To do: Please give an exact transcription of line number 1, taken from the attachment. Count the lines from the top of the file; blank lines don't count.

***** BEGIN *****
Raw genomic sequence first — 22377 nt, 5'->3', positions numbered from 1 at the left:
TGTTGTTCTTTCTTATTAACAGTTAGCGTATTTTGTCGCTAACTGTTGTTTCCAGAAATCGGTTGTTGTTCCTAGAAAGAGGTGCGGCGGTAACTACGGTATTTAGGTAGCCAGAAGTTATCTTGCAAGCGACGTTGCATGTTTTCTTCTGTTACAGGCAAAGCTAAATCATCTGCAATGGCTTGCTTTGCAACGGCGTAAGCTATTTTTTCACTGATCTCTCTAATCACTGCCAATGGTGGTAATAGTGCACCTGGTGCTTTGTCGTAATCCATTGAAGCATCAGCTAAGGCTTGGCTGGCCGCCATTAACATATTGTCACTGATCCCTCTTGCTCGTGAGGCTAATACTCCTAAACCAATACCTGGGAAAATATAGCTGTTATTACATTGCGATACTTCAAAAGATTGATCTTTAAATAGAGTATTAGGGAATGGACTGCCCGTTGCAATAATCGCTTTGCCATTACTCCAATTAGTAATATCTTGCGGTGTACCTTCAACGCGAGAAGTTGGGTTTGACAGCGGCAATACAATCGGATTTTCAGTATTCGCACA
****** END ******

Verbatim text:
Raw genomic sequence first — 22377 nt, 5'->3', positions numbered from 1 at the left: